When a husband dies there are immediate financial repercussions. Though experts suggest waiting a year before making any major decisions, some things cannot wait. One of these might be whether or not to stay in your present home. For the majority of women, a spouse’s death drastically affects their overall financial situation. Staying in the existing home may not be an option in the long run because it’s not affordable. But even if there is the ability to stay in the home, the emotional factors play a huge role in the surviving spouse’s decision on whether to find a new place to live. The grief doesn’t end with a move but finding a new place to live may help avoid certain triggers associated with the existing home.
Recently I checked responses on a widow/ widower website group that asked how long members waited after their spouse died before moving. The answers were cryptic and did not explain the reasons for leaving the home, though many said something along the lines of it being “too difficult” or “too painful” to stay. The interesting thing was that of the 77 posted answers, 49 respondents had moved within the first year, eight more had moved by year two, and an additional ten moved sometime over the next few years.
That left only ten people who didn’t move after their spouse died. In terms of percentages, 63% of the people who answered had moved within 12 months of losing their mate. This number increased to 73% by the end of year two and only about 14% reported that they were either choosing to stay or had yet to move. Also, only one person reported regretting her choice, a regret she tied to losing an especially beautiful view.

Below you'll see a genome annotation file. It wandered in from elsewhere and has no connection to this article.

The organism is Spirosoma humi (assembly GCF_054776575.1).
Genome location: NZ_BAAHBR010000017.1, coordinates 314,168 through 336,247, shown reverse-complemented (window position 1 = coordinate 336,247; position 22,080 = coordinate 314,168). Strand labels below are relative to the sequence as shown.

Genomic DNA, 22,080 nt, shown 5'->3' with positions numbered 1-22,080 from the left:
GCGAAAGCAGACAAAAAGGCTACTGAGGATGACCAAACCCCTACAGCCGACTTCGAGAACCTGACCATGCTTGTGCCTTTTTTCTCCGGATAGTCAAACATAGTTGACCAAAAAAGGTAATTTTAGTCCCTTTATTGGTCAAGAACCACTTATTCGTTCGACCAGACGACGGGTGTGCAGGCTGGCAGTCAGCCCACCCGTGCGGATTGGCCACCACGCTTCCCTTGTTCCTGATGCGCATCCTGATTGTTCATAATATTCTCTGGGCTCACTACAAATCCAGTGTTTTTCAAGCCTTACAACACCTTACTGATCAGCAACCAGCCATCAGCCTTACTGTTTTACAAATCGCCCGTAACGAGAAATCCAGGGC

A caveat is in order that my review of a single website may not represent the broader population of bereaved spouses. Nonetheless, these results suggest that despite the standard wisdom, among those who experience a spouse’s death many will choose to move during the first year. Given this tendency, how can the newly bereaved make the best choices concerning a move? It’s helpful to remember that grief affects decision making which could cause us to make errors for the following reasons. When we are grieving,
-it is difficult to process new information well,
-we may be emotionally out of balance so don’t have the mental resources to carefully
consider all the options,
-we are more likely to be pushed into taking advice, and
-we are in so much pain that we may impulsively act on something that promises immediate
relief without considering longer term implications.
These effects on our thinking are the reasons behind the advice not to make major decisions the first year. Yet if you are still going to move regardless, try to discuss your options with a wise confidant or trusted family member. They may offer a perspective you hadn’t considered or point out considerations you had overlooked. Additionally, just expressing your doubts and concerns to someone who cares might help you think more clearly and feel better .
The bottom line is that a spouse’s death is among the most stressful life events a person can experience. Moving adds additional stress but may be necessary or feel necessary depending on the individual circumstances. If you can, recruit others to help you make the best possible decision and then also help you to implement it. Rather than thinking you are being a bother, consider that you are allowing others to feel useful and loving to you at a time when you genuinely need it. There will likely be other seasons where you will get to do the same for them in return.